Teen Driving Statistics. National Teen Driving Statistics. Motor vehicle crashes are the leading cause of death among 15- to 20-s, according to the National Center for Health Statistics.
Dec 11, 2013 · A judge has sentenced a teen in Texas to 10 years’ probation for driving drunk and causing a crash that left two people severely injured and four others dead.
Teens’ Biggest Safety Threat is Sitting on the Driveway. Half of all teens will be involved in a car crash before graduating from high college. Parental involvement doesn’t end when a gets a license.
Feb 09, 2018 · A woman in California has been sentenced to more than six years in prison for driving drunk while livestreaming the crash that killed her er teen.
MORROW, Ga. — A teenager behind the wheel of a Mini-Cooper involved in a crash on “senior skip day” last month that killed her friend has been charged. On March 26, police said 17-year-old Cristina Pavon-Baker was driving north on I-75 when she drove off the roadway near Jonesboro Road and crashed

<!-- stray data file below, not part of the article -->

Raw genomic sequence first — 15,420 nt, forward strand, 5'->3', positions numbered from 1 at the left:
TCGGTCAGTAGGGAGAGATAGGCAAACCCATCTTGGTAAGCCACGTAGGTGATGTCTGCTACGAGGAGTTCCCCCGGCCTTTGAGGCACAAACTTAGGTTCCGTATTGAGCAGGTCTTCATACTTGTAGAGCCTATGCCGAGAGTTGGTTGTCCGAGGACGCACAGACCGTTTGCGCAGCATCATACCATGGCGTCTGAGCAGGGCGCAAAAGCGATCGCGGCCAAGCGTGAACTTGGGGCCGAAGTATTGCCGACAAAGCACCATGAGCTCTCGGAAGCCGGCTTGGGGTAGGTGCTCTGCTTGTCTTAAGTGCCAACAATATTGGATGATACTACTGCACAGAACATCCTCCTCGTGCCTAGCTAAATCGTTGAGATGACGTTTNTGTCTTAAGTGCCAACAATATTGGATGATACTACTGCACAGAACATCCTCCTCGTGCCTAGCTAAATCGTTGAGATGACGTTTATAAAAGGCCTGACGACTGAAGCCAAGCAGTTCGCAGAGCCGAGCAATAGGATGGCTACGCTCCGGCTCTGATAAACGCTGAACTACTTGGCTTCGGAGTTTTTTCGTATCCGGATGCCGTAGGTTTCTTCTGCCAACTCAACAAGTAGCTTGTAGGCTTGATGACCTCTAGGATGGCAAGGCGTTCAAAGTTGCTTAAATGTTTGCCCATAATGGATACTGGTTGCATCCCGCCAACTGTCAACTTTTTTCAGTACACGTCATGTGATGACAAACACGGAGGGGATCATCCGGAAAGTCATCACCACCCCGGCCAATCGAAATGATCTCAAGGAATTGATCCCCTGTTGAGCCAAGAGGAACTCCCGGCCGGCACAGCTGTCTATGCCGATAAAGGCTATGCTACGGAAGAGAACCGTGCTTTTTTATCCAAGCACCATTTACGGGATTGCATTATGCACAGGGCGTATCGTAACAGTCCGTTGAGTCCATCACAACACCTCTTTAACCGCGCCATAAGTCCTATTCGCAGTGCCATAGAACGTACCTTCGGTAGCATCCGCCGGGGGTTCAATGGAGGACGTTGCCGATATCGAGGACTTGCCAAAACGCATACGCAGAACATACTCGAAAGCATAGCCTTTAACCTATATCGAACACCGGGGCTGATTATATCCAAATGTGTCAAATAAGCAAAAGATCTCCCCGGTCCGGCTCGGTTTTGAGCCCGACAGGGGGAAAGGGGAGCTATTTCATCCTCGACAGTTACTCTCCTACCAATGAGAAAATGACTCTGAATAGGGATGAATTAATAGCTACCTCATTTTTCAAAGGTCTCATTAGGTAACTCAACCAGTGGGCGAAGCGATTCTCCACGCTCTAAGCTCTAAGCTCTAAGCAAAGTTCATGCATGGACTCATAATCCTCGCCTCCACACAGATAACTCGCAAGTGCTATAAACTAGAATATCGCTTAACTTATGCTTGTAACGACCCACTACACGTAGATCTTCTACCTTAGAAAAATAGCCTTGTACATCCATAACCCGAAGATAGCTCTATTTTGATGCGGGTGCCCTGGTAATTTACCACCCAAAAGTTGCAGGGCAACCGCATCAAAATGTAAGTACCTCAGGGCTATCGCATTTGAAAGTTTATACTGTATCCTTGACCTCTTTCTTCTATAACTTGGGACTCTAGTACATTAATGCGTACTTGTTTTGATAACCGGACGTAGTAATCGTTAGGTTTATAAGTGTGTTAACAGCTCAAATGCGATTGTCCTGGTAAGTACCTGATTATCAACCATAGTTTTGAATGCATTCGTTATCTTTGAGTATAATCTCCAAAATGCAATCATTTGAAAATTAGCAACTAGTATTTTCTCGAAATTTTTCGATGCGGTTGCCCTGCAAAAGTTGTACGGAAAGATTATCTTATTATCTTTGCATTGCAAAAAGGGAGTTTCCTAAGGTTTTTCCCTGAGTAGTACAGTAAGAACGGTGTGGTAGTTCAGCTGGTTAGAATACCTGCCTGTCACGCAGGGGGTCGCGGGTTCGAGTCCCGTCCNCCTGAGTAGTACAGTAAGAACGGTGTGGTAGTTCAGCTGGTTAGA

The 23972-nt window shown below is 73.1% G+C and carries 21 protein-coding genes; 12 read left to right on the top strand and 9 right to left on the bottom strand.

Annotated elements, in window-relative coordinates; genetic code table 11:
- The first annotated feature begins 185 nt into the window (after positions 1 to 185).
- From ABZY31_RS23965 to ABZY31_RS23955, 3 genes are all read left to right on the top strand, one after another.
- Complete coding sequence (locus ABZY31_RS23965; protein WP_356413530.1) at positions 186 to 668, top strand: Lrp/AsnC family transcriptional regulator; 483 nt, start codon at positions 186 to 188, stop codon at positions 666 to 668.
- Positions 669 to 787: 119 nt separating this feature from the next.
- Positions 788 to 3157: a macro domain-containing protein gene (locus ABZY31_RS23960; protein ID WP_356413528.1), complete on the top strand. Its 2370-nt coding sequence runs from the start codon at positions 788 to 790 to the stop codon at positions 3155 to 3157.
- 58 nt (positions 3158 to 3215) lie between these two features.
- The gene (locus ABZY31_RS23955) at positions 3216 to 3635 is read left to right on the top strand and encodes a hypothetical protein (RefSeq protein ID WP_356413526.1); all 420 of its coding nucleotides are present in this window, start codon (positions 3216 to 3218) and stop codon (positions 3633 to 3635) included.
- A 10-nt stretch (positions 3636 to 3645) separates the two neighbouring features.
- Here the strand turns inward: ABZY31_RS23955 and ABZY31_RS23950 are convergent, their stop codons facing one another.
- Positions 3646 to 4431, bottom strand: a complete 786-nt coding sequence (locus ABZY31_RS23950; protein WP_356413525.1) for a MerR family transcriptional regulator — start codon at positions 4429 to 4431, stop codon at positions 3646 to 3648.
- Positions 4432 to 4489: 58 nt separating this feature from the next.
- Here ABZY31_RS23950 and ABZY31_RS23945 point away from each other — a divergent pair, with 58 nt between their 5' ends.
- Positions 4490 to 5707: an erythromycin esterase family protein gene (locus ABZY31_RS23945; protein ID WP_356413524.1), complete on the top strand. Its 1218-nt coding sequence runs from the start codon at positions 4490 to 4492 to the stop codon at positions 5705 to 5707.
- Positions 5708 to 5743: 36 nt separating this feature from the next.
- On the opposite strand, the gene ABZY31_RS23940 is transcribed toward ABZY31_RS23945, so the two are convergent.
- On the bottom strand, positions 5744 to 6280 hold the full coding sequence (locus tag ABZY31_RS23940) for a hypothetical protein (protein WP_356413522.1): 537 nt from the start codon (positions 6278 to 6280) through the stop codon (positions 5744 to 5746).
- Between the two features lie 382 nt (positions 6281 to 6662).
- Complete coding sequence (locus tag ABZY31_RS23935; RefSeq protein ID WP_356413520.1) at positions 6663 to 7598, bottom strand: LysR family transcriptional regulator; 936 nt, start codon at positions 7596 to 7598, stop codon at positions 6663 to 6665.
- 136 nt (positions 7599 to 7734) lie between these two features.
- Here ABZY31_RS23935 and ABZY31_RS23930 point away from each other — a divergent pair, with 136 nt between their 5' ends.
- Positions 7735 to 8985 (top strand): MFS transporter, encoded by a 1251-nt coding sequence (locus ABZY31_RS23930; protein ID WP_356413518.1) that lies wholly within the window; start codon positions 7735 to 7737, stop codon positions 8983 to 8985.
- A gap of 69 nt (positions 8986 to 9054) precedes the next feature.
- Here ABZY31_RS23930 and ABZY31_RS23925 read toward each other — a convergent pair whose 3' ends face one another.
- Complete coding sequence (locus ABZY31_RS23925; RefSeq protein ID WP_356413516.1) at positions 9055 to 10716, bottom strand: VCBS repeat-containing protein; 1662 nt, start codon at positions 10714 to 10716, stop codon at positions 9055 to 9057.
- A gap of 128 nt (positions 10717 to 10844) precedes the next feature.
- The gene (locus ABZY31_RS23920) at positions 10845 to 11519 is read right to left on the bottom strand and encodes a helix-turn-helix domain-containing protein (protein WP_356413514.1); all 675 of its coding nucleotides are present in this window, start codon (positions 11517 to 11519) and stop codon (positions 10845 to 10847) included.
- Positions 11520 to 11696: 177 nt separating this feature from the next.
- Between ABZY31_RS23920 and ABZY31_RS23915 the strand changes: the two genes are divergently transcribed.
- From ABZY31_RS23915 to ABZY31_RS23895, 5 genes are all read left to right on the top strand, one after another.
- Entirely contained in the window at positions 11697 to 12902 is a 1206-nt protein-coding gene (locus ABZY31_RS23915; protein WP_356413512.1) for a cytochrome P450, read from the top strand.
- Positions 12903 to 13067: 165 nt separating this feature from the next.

Feb 24, 2014 · “Teen Mom 2” star Adam Lind was driving recklessly on a revoked driver’s license when he plowed his Corvette into a car driven by an 87-year-old woman cops tell TMZ but they say drugs and alcohol were NOT a factor.
The teens were reportedly headed to Southlake Mall when the crash occurred. The Atlanta Journal-Constitution reports the vehicle was traveling along I-75 when the driver failed to navigate an exit ramp. The vehicle went airborne, flipped and struck a tree.
Parents can help manage teen driving risks with plenty of quality practice driving and making sure their teens follow GDL and obey traffic safety laws.
Motor vehicle crashes are the leading cause of death for U.S. teens. Six teens ages 16 to 19 die every day from motor vehicle injuries. Per mile driven, teen drivers ages 16 to 19 are nearly three times more likely than drivers aged 20 and older to be in a fatal crash.
Who is most at risk? The risk of motor vehicle crashes is higher among 16-19-year-olds than among any other age group. In fact, per mile driven, teen drivers ages 16 to 19 are nearly three times more likely than drivers aged 20 and older to be in a fatal crash. 2 Among teen drivers, those at especially high risk for motor vehicle crashes are: